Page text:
18th Annual "An Evening with Scott Hamilton and Friends"

By Terri Milner Tarquini



December 1, 2017
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   In The Loop Extended Articles

If ever there was a skater who has lived the sport credo of “get back up,” it is Scott Hamilton.

In the last two decades, the four-time world and national champion and 1984 Olympic gold medalist was diagnosed with testicular cancer and three subsequent brain tumors, but in March 2017 he announced the most recent tumor had shrunk, calling himself “the recipient of a spectacular miracle.”

Using what he excels at, Hamilton is striving to bring similar blessings to others.

The 18th annual “An Evening with Scott Hamilton and Friends” ice show and gala, which took place November 4 in Cleveland, again raised nearly $1 million for cancer research, patient education and survivorship programs at Cleveland Clinic’s Taussig Cancer Institute.

“When we first got the call five years ago to skate in the show, we were floored,” said Brent Bommentre, two-time national ice dance bronze medalist with partner Kim Navarro. “We are so honored to perform, but it’s so much bigger than that. What is raised in one night helps provide funding for the entire next year of cancer research, education, and support. To be a part of that in some small way is impactful.”

Skaters for the evening were Olympic, world and national champions and medalists Meryl Davis, Katia Gordeeva, Elvis Stojko, Jeremy Abbot, Jeffrey Buttle, Kimmie Meissner, Alissa Czisny, Ryan Bradley, Steve Cousins, Sinead Kerr-Marshall and John Kerr, Kiira Korpi, and Navarro and Bommentre.

With choreography by Buttle, the soundtrack for the show was provided by Grammy-award winning musician, singer and songwriter Peter Cetera. A former member of the legendary rock group Chicago with hits such as “If You Leave Me Now” and “You’re the Inspiration,” Cetera went solo in 1986, recording the Academy Award-nominated song, “The Glory of Love,” “The Next Time I Fall,” “Feels Like Heaven” and “After All.”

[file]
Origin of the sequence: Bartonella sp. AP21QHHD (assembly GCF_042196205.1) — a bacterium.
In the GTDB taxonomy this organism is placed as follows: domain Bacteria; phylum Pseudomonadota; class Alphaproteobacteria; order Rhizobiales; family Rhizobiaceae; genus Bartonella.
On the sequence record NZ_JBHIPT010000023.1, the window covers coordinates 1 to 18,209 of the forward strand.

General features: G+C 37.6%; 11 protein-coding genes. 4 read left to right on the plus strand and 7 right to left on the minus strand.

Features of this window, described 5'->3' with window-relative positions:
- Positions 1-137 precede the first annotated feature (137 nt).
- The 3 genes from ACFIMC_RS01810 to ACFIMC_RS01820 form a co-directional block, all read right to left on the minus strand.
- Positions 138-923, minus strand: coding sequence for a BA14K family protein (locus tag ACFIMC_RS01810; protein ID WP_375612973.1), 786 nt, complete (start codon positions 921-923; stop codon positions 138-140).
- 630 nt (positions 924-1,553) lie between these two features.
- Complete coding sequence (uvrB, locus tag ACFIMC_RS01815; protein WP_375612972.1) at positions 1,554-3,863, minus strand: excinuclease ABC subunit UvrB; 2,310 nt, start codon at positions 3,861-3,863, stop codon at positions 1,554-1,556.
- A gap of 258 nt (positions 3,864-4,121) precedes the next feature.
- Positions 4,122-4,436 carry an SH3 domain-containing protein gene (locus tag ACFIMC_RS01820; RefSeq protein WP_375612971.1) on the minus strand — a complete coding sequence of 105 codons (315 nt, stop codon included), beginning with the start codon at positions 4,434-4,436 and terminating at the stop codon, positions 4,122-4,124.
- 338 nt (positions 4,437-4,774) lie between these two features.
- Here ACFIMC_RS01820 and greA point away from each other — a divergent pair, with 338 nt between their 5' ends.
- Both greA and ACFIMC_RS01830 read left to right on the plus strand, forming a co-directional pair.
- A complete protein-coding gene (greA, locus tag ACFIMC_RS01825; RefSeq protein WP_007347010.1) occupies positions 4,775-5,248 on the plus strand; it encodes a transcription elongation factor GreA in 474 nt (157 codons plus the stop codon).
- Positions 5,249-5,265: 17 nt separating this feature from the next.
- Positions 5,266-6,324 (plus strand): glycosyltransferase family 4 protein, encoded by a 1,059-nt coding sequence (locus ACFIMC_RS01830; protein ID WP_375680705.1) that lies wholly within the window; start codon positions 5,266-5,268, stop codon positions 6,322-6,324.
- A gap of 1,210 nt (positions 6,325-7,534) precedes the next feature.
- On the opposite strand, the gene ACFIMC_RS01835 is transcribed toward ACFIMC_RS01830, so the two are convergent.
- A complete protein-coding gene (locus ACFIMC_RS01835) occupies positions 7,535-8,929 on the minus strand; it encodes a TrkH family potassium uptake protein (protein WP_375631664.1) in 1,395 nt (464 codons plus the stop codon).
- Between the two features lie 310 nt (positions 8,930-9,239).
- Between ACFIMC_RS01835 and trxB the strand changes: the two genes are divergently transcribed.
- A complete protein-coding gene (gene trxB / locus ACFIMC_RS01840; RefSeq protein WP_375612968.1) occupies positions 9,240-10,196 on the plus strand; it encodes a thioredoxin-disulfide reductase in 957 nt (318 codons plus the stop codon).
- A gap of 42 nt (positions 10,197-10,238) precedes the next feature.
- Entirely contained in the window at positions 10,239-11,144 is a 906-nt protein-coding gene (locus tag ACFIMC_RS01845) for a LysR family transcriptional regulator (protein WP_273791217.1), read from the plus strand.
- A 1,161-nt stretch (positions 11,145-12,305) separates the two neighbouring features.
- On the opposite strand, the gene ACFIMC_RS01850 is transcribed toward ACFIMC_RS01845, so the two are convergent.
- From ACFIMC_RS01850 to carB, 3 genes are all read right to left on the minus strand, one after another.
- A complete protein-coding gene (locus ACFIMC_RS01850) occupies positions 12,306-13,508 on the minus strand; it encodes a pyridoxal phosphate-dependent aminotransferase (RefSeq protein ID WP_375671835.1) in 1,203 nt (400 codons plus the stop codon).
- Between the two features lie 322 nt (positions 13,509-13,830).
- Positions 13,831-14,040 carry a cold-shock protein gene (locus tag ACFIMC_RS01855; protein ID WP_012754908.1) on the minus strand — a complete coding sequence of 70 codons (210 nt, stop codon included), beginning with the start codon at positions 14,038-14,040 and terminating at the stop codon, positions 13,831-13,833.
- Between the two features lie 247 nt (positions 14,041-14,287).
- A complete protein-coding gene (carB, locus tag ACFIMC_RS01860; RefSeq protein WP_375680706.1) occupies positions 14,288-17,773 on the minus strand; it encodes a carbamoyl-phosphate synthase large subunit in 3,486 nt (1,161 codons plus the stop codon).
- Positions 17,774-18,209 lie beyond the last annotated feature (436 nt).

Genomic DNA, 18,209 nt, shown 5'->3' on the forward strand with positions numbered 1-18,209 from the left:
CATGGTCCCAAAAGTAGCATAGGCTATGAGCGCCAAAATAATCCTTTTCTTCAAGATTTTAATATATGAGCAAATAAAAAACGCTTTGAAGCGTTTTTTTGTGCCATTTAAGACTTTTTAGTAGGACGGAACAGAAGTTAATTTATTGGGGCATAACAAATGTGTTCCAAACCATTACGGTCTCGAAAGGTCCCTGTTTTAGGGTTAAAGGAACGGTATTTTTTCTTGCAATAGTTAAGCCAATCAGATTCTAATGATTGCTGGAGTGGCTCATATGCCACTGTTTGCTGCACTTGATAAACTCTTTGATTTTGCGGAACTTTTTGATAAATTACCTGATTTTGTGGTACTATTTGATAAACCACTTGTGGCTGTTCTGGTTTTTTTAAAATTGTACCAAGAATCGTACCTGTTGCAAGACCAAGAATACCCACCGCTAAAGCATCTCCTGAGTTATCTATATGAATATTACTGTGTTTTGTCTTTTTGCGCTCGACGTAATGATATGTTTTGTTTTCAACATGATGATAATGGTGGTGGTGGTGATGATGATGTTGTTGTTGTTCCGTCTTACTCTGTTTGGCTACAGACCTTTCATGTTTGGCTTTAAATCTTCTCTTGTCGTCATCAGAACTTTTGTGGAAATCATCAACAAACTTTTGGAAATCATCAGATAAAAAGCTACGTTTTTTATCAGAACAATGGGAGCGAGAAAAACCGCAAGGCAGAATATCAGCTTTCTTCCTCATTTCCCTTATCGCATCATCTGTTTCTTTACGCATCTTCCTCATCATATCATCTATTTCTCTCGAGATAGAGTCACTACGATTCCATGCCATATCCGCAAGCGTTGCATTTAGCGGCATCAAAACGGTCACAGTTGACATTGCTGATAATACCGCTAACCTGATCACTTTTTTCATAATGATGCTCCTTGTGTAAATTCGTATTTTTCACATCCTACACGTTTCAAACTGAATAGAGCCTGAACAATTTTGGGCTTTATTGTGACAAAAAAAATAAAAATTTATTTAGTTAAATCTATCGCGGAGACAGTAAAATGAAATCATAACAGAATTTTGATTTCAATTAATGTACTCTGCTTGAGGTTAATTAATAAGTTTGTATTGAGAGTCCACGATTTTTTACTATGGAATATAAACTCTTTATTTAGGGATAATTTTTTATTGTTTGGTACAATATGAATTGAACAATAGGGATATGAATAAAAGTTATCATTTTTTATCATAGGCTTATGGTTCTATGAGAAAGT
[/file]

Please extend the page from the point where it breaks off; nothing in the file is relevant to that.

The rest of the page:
“Every year it gets better,” Bommentre said. “Peter Cetera was fantastic and Jeff (Buttle) is so organized that it was amazingly easy. All of the skaters come in prepared and we get there ready to work. It is always such a fun experience.”

Twenty years ago, Hamilton said three angels had helped him through his cancer diagnosis, treatment and recovery: the Cleveland Clinic, his oncology nurse, and his family and friends. But he identified a missing piece of the coping puzzle – and the 4th Angel Patient and Caregiver Mentoring Program was born.

“The fourth angel is someone to speak to who has been there and can listen and give insight into what to expect,” said Cleveland Clinic’s Liz Lindecke, who is also show manager of the ice show and gala. “It was Scott’s brainchild and we’ve developed it here.”

With over 1,000 mentors, in November 2016, and as a direct result of funds raised through the ice show and gala, the 4th Angel Mentoring Program added pediatric caregivers to their support list.

“We match mentors with patients and caregivers,” Lindecke said. “The relationship is based on email and phone so matches don’t have to be local. Having that support is so important and being able to learn from someone else’s journey is so comforting. The funds have helped with expanding the program and getting more people the help they need.”

Another beneficiary is the patient education website, Chemocare.com, which breaks down cancer information on an 8th grade level so it is easily understandable. The site now is mobile-friendly, thanks to Hamilton’s efforts.

“What makes this event so unique is that it supports Cleveland Clinic’s mission to provide information easier to those who need it,” Bommentre said. “We actually know people who have used the site and learned from it. You know where the money is going and it’s making a real, concrete difference in cancer education.”

Research is the third area where Hamilton strives to help.

“Scott’s fundraising has helped with seed money to get trials going that can show evidence when applying for larger grants,” Lindecke said. “He has provided that for so many cancer research programs.”

In Hamilton’s 18 years of “An Evening with Scott Hamilton and Friends,” over $18 million has been raised - and it has all gone directly toward helping others on their cancer journey.

“To be able to use our skating to help support areas that are important to Scott – where he’s putting in his time and efforts - it’s such a privilege,” Bommentre said. “Scott Hamilton is more than just a household name; he is an icon. Twenty years ago, I never would have believed that I’d be here doing this. We are so incredibly honored to be able to use our talents to help Scott Hamilton make the world a better place.”

Photo credit - Don Gerda/Tom Merce Cleveland Clinic